Teachers and students of the subjects have access to appropriate computer hardware and drawing software in the school's design and communication graphics (DCG) room when required. Teachers also have access to a laptop computer and digital projectors for use in the woodwork rooms and this level of provision is commended.

 

Senior management encourages and facilitates teachers to engage in continuing professional development (CPD) and over the last two years MTW and CS teachers have attended subject-specific in-service provided by the Technology Subjects Support Service (T4). This is commended

 

Planning and preparation

 

The school has a MTW and CS subject department and the role of co-ordinator is rotated between teachers. The subject department meets formally each term and records of meetings are retained in subject department documentation. Reports are made to the senior management team on subject-related issues when necessary following these meetings. Formal meetings are supplemented by frequent informal meetings throughout the year. These arrangements are commended.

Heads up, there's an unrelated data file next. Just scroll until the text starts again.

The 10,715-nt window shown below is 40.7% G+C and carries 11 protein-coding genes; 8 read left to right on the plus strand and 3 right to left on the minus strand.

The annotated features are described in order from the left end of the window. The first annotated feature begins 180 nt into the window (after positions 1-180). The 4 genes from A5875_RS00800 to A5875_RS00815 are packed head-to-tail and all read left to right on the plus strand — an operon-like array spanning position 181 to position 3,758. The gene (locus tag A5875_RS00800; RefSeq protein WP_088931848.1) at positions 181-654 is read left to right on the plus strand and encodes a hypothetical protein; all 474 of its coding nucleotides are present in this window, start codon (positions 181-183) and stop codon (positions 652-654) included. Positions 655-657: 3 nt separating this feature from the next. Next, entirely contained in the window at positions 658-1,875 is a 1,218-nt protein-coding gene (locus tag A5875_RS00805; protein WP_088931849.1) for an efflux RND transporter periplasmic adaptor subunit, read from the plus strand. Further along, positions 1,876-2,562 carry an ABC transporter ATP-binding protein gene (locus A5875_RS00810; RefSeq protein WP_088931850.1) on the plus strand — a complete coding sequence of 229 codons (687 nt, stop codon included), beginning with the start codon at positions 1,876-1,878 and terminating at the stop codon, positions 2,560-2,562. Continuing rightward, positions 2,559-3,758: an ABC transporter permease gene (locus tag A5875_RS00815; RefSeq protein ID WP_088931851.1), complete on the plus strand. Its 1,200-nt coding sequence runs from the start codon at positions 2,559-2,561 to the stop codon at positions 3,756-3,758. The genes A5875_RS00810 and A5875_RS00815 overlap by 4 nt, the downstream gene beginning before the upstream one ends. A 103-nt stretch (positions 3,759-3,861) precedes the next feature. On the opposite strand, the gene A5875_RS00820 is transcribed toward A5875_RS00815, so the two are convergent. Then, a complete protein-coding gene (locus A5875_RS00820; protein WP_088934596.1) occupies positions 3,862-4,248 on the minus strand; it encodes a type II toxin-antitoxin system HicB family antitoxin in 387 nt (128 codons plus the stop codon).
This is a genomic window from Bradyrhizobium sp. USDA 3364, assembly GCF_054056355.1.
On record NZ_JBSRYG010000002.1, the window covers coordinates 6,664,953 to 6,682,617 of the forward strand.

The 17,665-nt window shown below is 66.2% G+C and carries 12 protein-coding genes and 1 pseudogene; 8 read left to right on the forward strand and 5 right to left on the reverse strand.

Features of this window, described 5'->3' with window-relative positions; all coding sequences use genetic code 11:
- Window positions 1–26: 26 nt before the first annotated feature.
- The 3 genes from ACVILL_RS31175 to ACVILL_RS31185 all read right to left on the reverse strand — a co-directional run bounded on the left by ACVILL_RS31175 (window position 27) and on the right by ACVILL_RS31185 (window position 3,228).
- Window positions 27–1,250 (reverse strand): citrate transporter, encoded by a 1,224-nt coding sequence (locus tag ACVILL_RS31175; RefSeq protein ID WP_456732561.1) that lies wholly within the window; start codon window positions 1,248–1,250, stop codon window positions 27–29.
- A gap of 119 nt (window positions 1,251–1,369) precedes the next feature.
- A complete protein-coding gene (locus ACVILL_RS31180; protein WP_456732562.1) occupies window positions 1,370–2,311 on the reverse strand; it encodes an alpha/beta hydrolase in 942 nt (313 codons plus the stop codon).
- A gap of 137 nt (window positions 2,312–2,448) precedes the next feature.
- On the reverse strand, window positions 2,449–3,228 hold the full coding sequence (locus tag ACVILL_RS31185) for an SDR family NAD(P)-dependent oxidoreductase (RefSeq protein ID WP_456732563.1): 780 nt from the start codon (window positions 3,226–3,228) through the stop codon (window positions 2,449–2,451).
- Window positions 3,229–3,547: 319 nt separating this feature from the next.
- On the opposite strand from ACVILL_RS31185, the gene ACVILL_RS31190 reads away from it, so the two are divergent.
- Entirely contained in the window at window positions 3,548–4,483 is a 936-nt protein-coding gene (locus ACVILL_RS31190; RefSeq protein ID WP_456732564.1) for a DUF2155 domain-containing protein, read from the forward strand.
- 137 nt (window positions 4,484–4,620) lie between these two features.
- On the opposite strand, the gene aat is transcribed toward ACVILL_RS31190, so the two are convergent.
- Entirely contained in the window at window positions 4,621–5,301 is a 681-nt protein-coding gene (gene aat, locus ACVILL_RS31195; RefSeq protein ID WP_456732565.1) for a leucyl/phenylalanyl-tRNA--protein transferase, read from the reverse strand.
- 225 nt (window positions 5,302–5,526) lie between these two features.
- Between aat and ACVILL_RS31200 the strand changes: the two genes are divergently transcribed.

Comprehensive subject planning documentation has been developed collaboratively by MTW and CS teachers and their work to date is commended. In order to further enhance this documentation it is recommended that it be regularly reviewed and refined so that it reflects the reality for the subjects in the school during any given school year.

 

A range of MTW and CS resources has been developed and is used by teachers to support teaching and learning and this work is commended.

 

Additional resources to support teaching and learning may be accessed, when required, following consultation with the principal and this arrangement is reported to work effectively in the school.

 

MTW and CS teachers liaise with the learning support team when planning for students in their classes who have additional educational needs. This is commended.